Thanks,

    PaulC






  32. Just came accross this blog dealing with the older Sheridan .20 cal pellet rifles. I have one from likely the late 40′s or early 50′s owned by my grandfather. I am trying to date it as there is no serial number and trying to have it re-sealed. Does anyone have any suggestions as I live near, Toronto, Ontario, Canada.



  33. Thanks B.B. I will contact him and check with the border staff to determine the legal way to get it over the border. I will need to track down Elbe’s book and check it out.


  34. Excuse me B.B., but I was wondering how well would work a Williams peep sight in my new Silver Streak, as the few client feedback is divided, and some say it is too high to set it to less than 20 yards.
    And about the pellgun oil, I have a set of oils from RWS, would one of them work the same for the seal,like a sylicon oil?
    Thanks a lot, this is my first post.

    Ricardo


  35. Ricardo,

    Welcome! You own a fine airgun, the Silver Streak. A classic.

    As B.B. stated in the original article and re-stated in the answers in the above blog comments, the williams peep sight will fit your silver streak. There was a silver streak that came with the williams peep sight instead of a rear sight. If mounted correctly, I’ve never heard that the williams peep sight had problems shooting at less than 20 yards on a silver streak.

    I’m not sure what RWS oils you have but would strongly encourage you to buy some pellgunoil for your pumphead and use it instead. See here:

    http://www.pyramydair.com/cgi-bin/accessory.pl?accessory_id=222

    Remember to always store a pump or two of air in your silver streak when you’re finished shooting.

    Ricardo,

    You’ve posted your question and comments on an article that B.B. wrote back in 2005. There are airgunners from all over the world sharing their airgun stories, asking each other airgun questions and answering each others airgun questions under the most recent article that B.B. has written (B.B. writes a new article every day, Monday-Friday). You can join this great live discussion by copying and pasting the following link, scroll to the bottom of the new article and click on “comments”:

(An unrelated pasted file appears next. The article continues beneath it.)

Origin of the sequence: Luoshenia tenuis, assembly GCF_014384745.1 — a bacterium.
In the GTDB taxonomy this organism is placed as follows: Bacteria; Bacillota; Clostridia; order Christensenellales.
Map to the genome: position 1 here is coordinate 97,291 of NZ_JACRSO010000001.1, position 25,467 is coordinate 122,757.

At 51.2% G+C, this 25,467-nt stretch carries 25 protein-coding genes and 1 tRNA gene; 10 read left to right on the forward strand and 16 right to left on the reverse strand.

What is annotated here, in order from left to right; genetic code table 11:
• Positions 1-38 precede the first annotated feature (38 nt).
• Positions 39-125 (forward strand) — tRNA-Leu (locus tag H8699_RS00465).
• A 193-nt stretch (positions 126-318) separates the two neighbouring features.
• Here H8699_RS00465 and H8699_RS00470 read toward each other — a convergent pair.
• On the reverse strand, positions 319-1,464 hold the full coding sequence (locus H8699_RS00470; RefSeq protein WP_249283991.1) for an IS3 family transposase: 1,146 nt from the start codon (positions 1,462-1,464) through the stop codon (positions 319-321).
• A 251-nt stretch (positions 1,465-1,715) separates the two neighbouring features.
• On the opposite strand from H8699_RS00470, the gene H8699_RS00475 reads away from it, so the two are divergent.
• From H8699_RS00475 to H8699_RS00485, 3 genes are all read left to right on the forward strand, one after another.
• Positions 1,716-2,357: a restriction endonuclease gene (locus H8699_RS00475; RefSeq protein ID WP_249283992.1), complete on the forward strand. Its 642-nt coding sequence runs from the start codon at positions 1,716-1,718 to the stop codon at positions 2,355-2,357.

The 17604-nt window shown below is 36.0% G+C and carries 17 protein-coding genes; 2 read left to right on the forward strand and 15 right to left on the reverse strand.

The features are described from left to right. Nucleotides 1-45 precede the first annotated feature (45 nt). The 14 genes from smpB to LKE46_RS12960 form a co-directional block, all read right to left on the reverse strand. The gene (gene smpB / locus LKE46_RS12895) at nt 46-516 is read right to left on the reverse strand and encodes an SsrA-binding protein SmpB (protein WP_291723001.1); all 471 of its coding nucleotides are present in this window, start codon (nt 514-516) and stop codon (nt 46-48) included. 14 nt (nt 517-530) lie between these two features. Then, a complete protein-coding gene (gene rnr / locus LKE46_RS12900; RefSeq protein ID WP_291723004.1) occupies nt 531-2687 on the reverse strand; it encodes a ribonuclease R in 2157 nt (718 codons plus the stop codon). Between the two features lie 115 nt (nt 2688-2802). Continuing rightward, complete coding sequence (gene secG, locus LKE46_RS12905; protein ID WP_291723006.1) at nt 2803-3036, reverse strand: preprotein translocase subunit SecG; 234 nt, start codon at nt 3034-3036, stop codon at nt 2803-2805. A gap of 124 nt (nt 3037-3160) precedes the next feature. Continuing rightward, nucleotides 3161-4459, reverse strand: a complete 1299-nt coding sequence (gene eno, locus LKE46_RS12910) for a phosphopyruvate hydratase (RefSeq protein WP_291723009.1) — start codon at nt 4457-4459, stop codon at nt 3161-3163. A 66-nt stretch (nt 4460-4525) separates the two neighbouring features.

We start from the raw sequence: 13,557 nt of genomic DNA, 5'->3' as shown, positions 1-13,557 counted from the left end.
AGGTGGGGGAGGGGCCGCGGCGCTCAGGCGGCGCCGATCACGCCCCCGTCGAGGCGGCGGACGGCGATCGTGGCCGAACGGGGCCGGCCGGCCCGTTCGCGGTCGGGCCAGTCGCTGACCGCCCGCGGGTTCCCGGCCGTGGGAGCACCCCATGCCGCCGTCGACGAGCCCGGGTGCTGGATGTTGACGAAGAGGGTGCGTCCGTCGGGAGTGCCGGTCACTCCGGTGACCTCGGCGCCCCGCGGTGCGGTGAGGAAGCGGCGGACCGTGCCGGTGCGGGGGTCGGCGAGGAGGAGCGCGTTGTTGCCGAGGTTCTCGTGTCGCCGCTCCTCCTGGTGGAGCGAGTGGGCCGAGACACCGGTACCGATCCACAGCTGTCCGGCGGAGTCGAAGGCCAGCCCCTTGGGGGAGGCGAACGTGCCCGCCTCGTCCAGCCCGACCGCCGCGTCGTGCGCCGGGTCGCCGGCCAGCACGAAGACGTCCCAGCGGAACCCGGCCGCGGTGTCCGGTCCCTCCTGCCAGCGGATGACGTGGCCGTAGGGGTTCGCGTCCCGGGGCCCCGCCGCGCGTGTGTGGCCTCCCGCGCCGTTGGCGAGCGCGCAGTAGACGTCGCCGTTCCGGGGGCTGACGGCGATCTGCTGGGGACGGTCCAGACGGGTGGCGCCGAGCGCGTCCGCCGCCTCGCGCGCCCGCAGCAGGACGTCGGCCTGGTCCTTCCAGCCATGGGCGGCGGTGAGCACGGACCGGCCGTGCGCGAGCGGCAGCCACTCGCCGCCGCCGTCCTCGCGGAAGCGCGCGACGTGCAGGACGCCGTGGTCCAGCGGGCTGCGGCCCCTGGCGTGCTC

http://www.pyramydair.com/blog/

    Look forward to seeing you there!

    kevin


  36. I have LEE MAJORS (Six Million Dollar Man & Fall Guy)old (by checkin gun it has no numbers and push f/s bottom both side for safety) blue streak from 1963? has LEE MAJORS carved on walnut stock!light rust on sight and trigger..walnut stock read nice used condition and has NO splits or cracks! pump weak! Gun was given to me by Lee when he moved from Malibu Ca. to Florida in early 1990's. It is for sale please make a offer! CONTACT: Jori91311@yahoo.com and i will send pictures. Thanx!





  37. Art,

    you aren't going to sell that Silver Streak here. You've posted to a blog that's over 5 years old. Only a handful of us monitor these old blogs. What I'd suggest is posting your for sale at: http://www.pyramydair.com/blog

    If this link doesn't take you to the current blog but to Pyramydair's website, just click on "blog" on the banner and then post your comment as you did here. Another suggestion is to post your want to sell (WTS) on the Yellow Forum. Here's the link:

    http://www.network54.com/Forum/79574/

    A photo or two and a better description will help. Good luck, Art

    Fred PRoNJ


  38. hello,i have had my blue streak now for 34 years and it still shoots great , i got this gun new in 1976 when i was 12 years old ,me and my brother got one for X-mas ..puttin oil on it now ,was told when storing for a long time to pump one shot of air in the gun for storage and one drop oil on the pump plunger ,,it seems to have worked good for me ,good luck



  39. I have a "BLUE STREAK" 5m/m CAL. The only number I can find on it is 569 1H. I've had the gun for at least 10 years and I'm not sure how old it really is. It seems to shoot okay and hold air pressure. It's a little worn in places and I'm wondering if this gun would be worth restoring.